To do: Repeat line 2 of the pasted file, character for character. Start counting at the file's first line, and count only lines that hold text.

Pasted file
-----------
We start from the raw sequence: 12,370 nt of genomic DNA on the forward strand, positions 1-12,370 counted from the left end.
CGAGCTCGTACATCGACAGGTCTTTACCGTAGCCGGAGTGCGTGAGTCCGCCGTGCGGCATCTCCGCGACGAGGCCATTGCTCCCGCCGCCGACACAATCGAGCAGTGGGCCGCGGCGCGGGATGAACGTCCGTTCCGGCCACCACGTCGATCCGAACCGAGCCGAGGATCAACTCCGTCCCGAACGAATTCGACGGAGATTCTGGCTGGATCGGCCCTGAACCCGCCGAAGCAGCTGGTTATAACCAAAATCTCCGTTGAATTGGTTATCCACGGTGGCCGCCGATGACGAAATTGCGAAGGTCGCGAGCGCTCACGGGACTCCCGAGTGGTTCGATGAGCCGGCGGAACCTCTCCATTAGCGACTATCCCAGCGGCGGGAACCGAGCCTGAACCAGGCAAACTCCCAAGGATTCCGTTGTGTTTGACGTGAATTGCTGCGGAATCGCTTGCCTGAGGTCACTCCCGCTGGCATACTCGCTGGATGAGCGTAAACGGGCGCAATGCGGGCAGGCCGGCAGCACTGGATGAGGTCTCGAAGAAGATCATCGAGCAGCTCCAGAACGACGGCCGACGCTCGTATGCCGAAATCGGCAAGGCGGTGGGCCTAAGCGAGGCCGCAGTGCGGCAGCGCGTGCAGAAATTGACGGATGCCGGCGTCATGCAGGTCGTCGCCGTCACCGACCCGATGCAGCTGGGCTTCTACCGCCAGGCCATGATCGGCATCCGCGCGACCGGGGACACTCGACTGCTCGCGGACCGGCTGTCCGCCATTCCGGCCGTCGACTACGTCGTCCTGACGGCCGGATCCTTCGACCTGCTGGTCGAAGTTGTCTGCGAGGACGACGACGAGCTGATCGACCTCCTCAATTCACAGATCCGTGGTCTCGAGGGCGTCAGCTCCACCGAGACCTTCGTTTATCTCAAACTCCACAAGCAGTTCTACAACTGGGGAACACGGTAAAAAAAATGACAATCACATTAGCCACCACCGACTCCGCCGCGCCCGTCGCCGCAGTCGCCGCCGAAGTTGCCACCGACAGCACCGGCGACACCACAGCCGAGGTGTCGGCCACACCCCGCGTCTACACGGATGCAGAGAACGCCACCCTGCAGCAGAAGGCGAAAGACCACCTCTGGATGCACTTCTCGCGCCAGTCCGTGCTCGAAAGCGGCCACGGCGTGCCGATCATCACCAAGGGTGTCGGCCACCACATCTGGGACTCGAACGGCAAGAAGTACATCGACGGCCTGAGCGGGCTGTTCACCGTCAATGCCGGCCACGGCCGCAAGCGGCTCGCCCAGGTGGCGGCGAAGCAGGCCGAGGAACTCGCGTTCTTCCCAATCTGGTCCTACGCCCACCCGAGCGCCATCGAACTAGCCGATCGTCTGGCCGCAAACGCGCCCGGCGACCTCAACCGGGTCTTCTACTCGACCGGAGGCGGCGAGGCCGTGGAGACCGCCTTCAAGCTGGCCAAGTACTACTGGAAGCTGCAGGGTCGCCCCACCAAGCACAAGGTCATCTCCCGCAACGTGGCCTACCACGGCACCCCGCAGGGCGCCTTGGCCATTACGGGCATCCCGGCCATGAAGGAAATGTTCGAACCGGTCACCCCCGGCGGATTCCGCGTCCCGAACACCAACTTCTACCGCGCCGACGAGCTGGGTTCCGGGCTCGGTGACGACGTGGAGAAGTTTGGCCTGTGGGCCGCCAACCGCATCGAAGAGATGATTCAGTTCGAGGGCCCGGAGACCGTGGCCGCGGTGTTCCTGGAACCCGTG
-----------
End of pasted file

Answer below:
CGAGCTCGTACATCGACAGGTCTTTACCGTAGCCGGAGTGCGTGAGTCCGCCGTGCGGCATCTCCGCGACGAGGCCATTGCTCCCGCCGCCGACACAATCGAGCAGTGGGCCGCGGCGCGGGATGAACGTCCGTTCCGGCCACCACGTCGATCCGAACCGAGCCGAGGATCAACTCCGTCCCGAACGAATTCGACGGAGATTCTGGCTGGATCGGCCCTGAACCCGCCGAAGCAGCTGGTTATAACCAAAATCTCCGTTGAATTGGTTATCCACGGTGGCCGCCGATGACGAAATTGCGAAGGTCGCGAGCGCTCACGGGACTCCCGAGTGGTTCGATGAGCCGGCGGAACCTCTCCATTAGCGACTATCCCAGCGGCGGGAACCGAGCCTGAACCAGGCAAACTCCCAAGGATTCCGTTGTGTTTGACGTGAATTGCTGCGGAATCGCTTGCCTGAGGTCACTCCCGCTGGCATACTCGCTGGATGAGCGTAAACGGGCGCAATGCGGGCAGGCCGGCAGCACTGGATGAGGTCTCGAAGAAGATCATCGAGCAGCTCCAGAACGACGGCCGACGCTCGTATGCCGAAATCGGCAAGGCGGTGGGCCTAAGCGAGGCCGCAGTGCGGCAGCGCGTGCAGAAATTGACGGATGCCGGCGTCATGCAGGTCGTCGCCGTCACCGACCCGATGCAGCTGGGCTTCTACCGCCAGGCCATGATCGGCATCCGCGCGACCGGGGACACTCGACTGCTCGCGGACCGGCTGTCCGCCATTCCGGCCGTCGACTACGTCGTCCTGACGGCCGGATCCTTCGACCTGCTGGTCGAAGTTGTCTGCGAGGACGACGACGAGCTGATCGACCTCCTCAATTCACAGATCCGTGGTCTCGAGGGCGTCAGCTCCACCGAGACCTTCGTTTATCTCAAACTCCACAAGCAGTTCTACAACTGGGGAACACGGTAAAAAAAATGACAATCACATTAGCCACCACCGACTCCGCCGCGCCCGTCGCCGCAGTCGCCGCCGAAGTTGCCACCGACAGCACCGGCGACACCACAGCCGAGGTGTCGGCCACACCCCGCGTCTACACGGATGCAGAGAACGCCACCCTGCAGCAGAAGGCGAAAGACCACCTCTGGATGCACTTCTCGCGCCAGTCCGTGCTCGAAAGCGGCCACGGCGTGCCGATCATCACCAAGGGTGTCGGCCACCACATCTGGGACTCGAACGGCAAGAAGTACATCGACGGCCTGAGCGGGCTGTTCACCGTCAATGCCGGCCACGGCCGCAAGCGGCTCGCCCAGGTGGCGGCGAAGCAGGCCGAGGAACTCGCGTTCTTCCCAATCTGGTCCTACGCCCACCCGAGCGCCATCGAACTAGCCGATCGTCTGGCCGCAAACGCGCCCGGCGACCTCAACCGGGTCTTCTACTCGACCGGAGGCGGCGAGGCCGTGGAGACCGCCTTCAAGCTGGCCAAGTACTACTGGAAGCTGCAGGGTCGCCCCACCAAGCACAAGGTCATCTCCCGCAACGTGGCCTACCACGGCACCCCGCAGGGCGCCTTGGCCATTACGGGCATCCCGGCCATGAAGGAAATGTTCGAACCGGTCACCCCCGGCGGATTCCGCGTCCCGAACACCAACTTCTACCGCGCCGACGAGCTGGGTTCCGGGCTCGGTGACGACGTGGAGAAGTTTGGCCTGTGGGCCGCCAACCGCATCGAAGAGATGATTCAGTTCGAGGGCCCGGAGACCGTGGCCGCGGTGTTCCTGGAACCCGTG